Standard Register Reports 3Q Results And Reaffirms Fourth-Quarter Target
Press release from the issuing company
DAYTON, Ohio--Oct. 19, 2001--Standard Register today reported results for the 2001 third quarter ended September 30, 2001. With the completion of its restructuring activities, the company also reaffirmed its earnings target for the fourth quarter.
During 2001, the company proactively exited low-margin business in a portfolio-management effort, with the expectation of achieving an annualized revenue run rate of approximately $1 billion by the end of the year versus its fiscal 2000 revenues of $1.3 billion.
"Our third-quarter revenues of $255.4 million were in line with the level we targeted for a 2001 fourth-quarter exit rate,'' said Dennis Rediker, chief executive officer, "but were weaker than expected for this quarter. The sales shortfall, along with productivity challenges associated with the restructuring and training activities in our plants, and unusual items such as responding to extraordinary customer needs in the wake of the September 11 crisis, negatively impacted our bottom line in the quarter.''
Net income in the fiscal 2001 third quarter, excluding restructuring charges, was $1.7 million or $0.06 per diluted share. Approximately $10.5 million in pre-tax expenses in the quarter are judged by management to be nonrecurring, as they relate to the completion of the major phase of the sales force automation project, expenses at operations now closed, and various other items. Excluding those would produce proforma quarterly earnings of $8.0 million or $0.29 per share, before restructuring charges. Restructuring charges in the quarter reduced net income by $3.1 million, producing a net loss for the quarter of $1.4 million. For the fiscal 2000 third quarter, the company reported net income of $8.4 million or $0.31 per diluted share.
"As planned, in the first three quarters of fiscal 2001 we focused on restructuring and reorganizing in order to strengthen the company for the long term,'' Rediker said. "We did what we set out to do.
"Over the past nine months we reduced headcount by about 2,400 and our manufacturing footprint by about 30 percent. This was part of our effort to exit certain business and focus the company on more profitable business and growth markets going forward. While this negatively impacted our earnings, we are confident it was the right thing to do for long-term shareholder-value creation.
"We also began the performance and growth phases of our renewal plan to begin building for the future. We continued our investments in Six Sigma; by the end of October 2001, our dedicated Six Sigma team will have about 50 projects underway to drive major improvements in quality, productivity and service at Standard Register. We invested in Customer Relationship Management and target-account-selling tools and training to strengthen the productivity of our sales force. And we increased our investments in research and development by nearly 40 percent to help ensure we have a continuous stream of innovative solutions for our customers. We expect the payoff from these investments to be significant long term in strengthening our competitive advantage and our financial performance.''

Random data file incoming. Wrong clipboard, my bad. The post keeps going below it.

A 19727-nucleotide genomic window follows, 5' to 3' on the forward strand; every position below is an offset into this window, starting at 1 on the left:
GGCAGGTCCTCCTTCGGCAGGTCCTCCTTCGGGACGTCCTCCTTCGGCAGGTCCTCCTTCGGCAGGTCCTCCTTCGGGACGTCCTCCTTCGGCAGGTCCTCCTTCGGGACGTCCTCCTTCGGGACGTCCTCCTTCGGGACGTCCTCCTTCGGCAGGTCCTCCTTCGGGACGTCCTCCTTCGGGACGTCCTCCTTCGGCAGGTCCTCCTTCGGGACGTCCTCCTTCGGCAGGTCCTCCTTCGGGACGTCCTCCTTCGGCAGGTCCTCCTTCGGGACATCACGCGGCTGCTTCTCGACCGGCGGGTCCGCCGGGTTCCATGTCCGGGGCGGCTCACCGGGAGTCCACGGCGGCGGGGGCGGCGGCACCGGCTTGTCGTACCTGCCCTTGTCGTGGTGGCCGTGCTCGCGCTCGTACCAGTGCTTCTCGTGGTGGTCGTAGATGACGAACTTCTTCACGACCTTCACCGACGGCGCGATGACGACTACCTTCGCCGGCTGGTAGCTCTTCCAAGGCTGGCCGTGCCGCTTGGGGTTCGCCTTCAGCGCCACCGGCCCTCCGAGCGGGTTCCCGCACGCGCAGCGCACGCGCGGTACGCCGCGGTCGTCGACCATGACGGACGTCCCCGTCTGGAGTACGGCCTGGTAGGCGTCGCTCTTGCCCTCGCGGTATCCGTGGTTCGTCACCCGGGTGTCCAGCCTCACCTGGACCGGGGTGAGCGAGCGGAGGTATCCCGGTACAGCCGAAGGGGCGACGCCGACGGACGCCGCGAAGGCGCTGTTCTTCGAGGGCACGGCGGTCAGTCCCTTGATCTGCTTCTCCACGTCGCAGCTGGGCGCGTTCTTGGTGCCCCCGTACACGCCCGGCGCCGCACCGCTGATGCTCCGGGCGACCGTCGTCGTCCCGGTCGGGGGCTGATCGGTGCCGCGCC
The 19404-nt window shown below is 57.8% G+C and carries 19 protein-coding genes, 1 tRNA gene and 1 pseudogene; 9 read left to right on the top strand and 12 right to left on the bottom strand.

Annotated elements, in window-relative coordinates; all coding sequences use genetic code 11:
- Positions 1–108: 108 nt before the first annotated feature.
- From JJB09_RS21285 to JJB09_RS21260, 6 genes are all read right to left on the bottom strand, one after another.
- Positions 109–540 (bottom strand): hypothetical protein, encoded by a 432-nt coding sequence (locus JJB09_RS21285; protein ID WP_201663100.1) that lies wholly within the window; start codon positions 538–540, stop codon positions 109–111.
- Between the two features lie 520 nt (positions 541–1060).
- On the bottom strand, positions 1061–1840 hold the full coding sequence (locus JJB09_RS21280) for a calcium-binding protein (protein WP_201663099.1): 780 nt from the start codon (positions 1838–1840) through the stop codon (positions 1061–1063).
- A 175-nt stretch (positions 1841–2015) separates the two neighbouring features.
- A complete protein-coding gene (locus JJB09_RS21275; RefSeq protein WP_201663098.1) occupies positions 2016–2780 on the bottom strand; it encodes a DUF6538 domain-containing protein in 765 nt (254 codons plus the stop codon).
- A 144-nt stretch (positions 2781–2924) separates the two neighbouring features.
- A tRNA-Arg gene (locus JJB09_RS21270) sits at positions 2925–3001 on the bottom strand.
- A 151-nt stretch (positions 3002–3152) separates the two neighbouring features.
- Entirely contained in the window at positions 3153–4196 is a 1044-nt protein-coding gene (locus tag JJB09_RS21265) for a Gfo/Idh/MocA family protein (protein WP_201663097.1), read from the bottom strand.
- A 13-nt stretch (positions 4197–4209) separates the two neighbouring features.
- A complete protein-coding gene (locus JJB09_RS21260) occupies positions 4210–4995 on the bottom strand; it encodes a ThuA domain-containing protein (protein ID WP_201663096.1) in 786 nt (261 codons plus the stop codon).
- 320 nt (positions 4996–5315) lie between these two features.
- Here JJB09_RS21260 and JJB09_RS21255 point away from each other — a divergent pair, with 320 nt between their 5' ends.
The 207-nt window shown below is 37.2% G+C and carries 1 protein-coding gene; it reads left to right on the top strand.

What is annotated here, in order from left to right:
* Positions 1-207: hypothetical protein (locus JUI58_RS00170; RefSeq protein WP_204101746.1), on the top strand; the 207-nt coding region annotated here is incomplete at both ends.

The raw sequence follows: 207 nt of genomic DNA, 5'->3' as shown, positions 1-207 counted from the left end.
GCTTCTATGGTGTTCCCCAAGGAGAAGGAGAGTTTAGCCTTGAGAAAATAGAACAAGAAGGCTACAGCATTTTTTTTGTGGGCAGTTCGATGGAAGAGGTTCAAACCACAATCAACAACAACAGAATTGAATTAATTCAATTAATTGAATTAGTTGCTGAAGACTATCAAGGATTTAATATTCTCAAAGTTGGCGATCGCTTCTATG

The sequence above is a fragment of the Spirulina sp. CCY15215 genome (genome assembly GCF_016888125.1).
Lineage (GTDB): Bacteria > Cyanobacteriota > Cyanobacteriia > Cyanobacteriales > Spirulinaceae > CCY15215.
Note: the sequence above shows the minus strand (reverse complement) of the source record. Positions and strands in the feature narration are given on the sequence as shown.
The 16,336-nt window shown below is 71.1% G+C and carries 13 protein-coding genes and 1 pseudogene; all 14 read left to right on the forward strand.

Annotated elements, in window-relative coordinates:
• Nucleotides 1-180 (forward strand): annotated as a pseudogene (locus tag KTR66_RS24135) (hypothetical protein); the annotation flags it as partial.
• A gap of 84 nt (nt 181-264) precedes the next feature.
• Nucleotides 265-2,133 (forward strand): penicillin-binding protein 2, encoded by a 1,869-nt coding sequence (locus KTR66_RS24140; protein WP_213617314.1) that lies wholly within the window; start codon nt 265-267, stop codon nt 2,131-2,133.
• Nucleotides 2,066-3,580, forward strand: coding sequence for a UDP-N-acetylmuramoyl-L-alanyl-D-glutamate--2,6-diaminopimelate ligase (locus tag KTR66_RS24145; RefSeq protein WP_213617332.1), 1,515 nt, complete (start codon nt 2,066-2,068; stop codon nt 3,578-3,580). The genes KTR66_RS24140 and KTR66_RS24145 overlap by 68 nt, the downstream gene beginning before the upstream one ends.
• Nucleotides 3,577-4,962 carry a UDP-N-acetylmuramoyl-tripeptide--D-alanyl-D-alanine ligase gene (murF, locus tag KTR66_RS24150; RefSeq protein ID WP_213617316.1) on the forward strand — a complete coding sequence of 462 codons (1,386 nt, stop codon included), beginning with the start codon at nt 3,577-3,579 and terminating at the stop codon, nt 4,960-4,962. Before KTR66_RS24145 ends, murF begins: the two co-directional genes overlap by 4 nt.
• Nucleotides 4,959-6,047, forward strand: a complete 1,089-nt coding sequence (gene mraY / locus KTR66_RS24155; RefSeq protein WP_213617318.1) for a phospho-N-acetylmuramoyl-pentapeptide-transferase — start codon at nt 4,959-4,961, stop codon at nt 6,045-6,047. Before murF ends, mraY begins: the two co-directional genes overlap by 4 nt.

The company's operations added $78 million to cash reserves since the beginning of the year despite the significant expenditures for investments and restructuring. The company had $135 million in cash at the end of September and a net debt to capital ratio of just 14 percent.
"Standard Register is financially strong,'' Rediker said. "Our cash reserves and robust free cash flow will enable us to fund strategic acquisitions as well as additional initiatives for growth and operational excellence.
"With our restructuring and reorganization phases now complete, we are energized and moving forward with initiatives for long-term growth and performance improvement.''
For the fiscal 2001 fourth quarter, Standard Register continues to target earnings of $0.45 per share, excluding restructuring charges.
"While there could be some deterioration in business as a result of the weakening economy, we also are encouraged by the solid pipeline of business we have seen in recent weeks,'' Rediker said. "For example, we recently signed several multi-million-dollar contracts. With these indicators and the expected cost savings from restructuring, we continue to believe that we are well positioned to achieve our fourth-quarter target. However, with low visibility on how the economy will play out in 2002, we will wait until after the fourth quarter to provide guidance for fiscal 2002 performance.''
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